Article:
The Cards were dealt a tough hand this winter, but they were able to come up with — or happen into — high quality solutions. And they should be right near the top of the National League Central standings as usual.

What Else Is Going On?

  • Replacing La Russa will be Mike Matheny, a former catcher for the Brewers, Blue Jays, Cardinals and Giants. There’s no way to know how he’ll operate as an in-game strategist because he enters the job with zero managerial experience. But his opened-mindedness to new ideas is, in a word, refreshing. “I know Bill James,” Matheny told reporters at December’s Winter Meetings. “I’ve done my share of research and realize that there is an advantage to it. … I’m willing to do anything if it gives us a better chance to win. I’ll take whatever information I get. That’s really the long and short of it; it’s really no more complex than that. If something becomes available to me that gives us a competitive edge, I’ll be all over it.”
  • The Cardinals signed catcher Yadier Molina to a five-year, $75 million contract extension this spring. It might seem like an extreme overpay for a guy with a .274/.331/.377 career batting line. But Molina is the best defensive catcher in baseball and his ability to prevent runs — both by controlling the running game with lightning-quick throws and by blocking pitches with unteachable instincts — makes him more valuable than most publicly available metrics would suggest. The 29-year-old Puerto Rican is also coming around offensively, having batted .305 with an .814 OPS, 14 home runs and 65 RBI in 139 games last year.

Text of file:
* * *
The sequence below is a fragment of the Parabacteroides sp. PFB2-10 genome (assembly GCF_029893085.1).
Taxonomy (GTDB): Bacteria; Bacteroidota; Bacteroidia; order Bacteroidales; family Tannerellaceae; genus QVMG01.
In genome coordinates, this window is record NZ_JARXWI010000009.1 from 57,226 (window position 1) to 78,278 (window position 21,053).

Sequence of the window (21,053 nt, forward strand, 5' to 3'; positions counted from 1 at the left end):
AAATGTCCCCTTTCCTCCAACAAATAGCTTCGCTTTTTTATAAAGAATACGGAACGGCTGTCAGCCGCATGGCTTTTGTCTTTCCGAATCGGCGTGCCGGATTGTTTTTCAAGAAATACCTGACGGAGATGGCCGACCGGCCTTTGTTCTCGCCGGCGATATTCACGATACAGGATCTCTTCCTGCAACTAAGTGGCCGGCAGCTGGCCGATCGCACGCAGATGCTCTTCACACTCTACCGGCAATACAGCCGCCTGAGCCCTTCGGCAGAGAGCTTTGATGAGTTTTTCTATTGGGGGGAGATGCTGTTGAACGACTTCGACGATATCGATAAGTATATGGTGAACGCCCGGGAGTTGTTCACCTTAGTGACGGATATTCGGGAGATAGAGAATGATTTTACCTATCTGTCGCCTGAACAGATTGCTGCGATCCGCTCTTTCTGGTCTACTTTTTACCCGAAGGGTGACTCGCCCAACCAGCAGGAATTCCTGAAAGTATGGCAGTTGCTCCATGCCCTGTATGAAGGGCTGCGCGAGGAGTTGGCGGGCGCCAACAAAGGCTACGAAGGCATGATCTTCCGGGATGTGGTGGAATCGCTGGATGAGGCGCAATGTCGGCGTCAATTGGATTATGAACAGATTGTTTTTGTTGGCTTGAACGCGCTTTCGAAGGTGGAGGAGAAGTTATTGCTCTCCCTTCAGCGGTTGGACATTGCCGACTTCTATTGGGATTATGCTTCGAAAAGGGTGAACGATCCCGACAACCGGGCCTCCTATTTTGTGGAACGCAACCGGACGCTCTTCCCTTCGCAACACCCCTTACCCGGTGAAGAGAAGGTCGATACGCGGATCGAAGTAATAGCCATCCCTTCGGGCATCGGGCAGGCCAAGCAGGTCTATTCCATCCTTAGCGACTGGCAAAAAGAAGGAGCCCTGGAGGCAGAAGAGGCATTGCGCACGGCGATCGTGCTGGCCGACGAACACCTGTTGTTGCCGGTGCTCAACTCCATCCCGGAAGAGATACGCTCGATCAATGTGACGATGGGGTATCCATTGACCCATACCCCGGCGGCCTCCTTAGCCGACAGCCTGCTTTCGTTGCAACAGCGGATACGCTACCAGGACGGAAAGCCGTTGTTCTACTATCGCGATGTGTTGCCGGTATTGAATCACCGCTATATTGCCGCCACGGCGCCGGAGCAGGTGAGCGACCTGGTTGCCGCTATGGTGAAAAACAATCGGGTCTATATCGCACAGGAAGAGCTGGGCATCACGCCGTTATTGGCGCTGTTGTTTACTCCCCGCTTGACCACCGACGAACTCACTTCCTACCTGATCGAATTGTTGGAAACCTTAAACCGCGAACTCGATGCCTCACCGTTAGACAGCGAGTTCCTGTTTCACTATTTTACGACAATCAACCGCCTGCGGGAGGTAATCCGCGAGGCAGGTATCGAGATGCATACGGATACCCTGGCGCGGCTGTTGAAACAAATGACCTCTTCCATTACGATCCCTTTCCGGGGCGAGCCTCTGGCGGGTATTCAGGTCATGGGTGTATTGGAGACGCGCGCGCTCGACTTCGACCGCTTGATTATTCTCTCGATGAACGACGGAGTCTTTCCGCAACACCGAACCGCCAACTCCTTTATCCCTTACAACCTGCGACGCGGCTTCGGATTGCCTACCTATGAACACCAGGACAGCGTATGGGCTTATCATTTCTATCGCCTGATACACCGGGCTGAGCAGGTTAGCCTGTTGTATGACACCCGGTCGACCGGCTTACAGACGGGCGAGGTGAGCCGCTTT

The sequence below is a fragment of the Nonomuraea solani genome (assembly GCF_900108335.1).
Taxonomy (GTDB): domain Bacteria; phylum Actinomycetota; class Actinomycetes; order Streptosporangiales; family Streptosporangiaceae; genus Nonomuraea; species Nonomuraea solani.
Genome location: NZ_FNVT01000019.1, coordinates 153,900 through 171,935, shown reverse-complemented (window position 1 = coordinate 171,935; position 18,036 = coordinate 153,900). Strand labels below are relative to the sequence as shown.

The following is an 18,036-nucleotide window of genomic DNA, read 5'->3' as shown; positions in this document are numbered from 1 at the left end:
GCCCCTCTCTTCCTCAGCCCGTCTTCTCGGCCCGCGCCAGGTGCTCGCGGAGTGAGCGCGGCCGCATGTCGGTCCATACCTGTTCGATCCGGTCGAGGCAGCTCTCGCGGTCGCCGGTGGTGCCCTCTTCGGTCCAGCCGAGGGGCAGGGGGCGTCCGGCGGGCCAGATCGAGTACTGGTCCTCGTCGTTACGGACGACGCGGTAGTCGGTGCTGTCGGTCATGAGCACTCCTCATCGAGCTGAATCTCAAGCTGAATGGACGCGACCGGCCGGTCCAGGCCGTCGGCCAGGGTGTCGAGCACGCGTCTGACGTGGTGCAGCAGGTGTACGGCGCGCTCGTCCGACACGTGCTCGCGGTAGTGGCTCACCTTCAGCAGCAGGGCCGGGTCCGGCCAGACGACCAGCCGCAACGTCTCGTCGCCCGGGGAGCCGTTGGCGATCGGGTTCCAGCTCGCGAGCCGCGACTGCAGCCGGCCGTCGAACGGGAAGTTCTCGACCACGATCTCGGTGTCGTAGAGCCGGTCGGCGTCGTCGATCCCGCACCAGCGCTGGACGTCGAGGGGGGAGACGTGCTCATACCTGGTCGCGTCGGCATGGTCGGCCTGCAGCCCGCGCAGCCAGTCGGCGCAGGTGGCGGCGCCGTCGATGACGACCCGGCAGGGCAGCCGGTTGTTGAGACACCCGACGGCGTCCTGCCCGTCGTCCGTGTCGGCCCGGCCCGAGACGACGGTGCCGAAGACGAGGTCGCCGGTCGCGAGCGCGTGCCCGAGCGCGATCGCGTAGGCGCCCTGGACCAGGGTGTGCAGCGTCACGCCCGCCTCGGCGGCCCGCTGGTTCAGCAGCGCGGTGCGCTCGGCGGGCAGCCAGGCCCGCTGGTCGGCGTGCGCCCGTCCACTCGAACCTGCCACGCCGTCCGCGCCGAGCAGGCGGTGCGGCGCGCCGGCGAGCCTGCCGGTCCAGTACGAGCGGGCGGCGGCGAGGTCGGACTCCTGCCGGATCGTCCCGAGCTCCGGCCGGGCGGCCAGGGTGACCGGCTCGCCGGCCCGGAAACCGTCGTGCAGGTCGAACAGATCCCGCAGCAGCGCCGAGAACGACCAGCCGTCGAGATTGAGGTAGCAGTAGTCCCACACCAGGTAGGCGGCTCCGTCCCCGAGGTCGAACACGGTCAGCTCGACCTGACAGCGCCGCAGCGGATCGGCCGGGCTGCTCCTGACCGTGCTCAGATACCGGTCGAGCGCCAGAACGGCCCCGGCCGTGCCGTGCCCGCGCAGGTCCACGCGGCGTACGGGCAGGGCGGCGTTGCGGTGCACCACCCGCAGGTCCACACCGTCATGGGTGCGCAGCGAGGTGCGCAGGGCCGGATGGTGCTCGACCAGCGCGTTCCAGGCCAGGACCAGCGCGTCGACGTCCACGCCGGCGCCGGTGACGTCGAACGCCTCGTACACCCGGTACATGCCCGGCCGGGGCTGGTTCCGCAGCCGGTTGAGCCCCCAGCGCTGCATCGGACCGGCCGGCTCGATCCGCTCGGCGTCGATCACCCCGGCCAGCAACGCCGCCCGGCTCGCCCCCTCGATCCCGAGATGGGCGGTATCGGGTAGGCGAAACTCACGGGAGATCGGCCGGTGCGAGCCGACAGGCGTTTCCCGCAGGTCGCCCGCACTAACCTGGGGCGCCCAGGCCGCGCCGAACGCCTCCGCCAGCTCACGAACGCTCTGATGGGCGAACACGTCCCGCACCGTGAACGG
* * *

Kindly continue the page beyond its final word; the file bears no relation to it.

• Under former general manager Walt Jocketty, the St. Louis farm system was used mostly to fund trades and rarely produced elite-level prospects. But that has all changed with the arrival of John Mozeliak, who has introduced a better-streamlined organizational philosophy and put more emphasis on the amateur draft and international free agent market. The Cardinals are suddenly stacked in the minors, with top prospects like right-handers Shelby Miller and Carlos Martinez, second baseman Kolten Wong, outfielder Oscar Taveras and first baseman Matt Adams inching closer and closer to the major leagues. There’s nothing better than cost-controlled talent, and St. Louis should soon have it in abundance.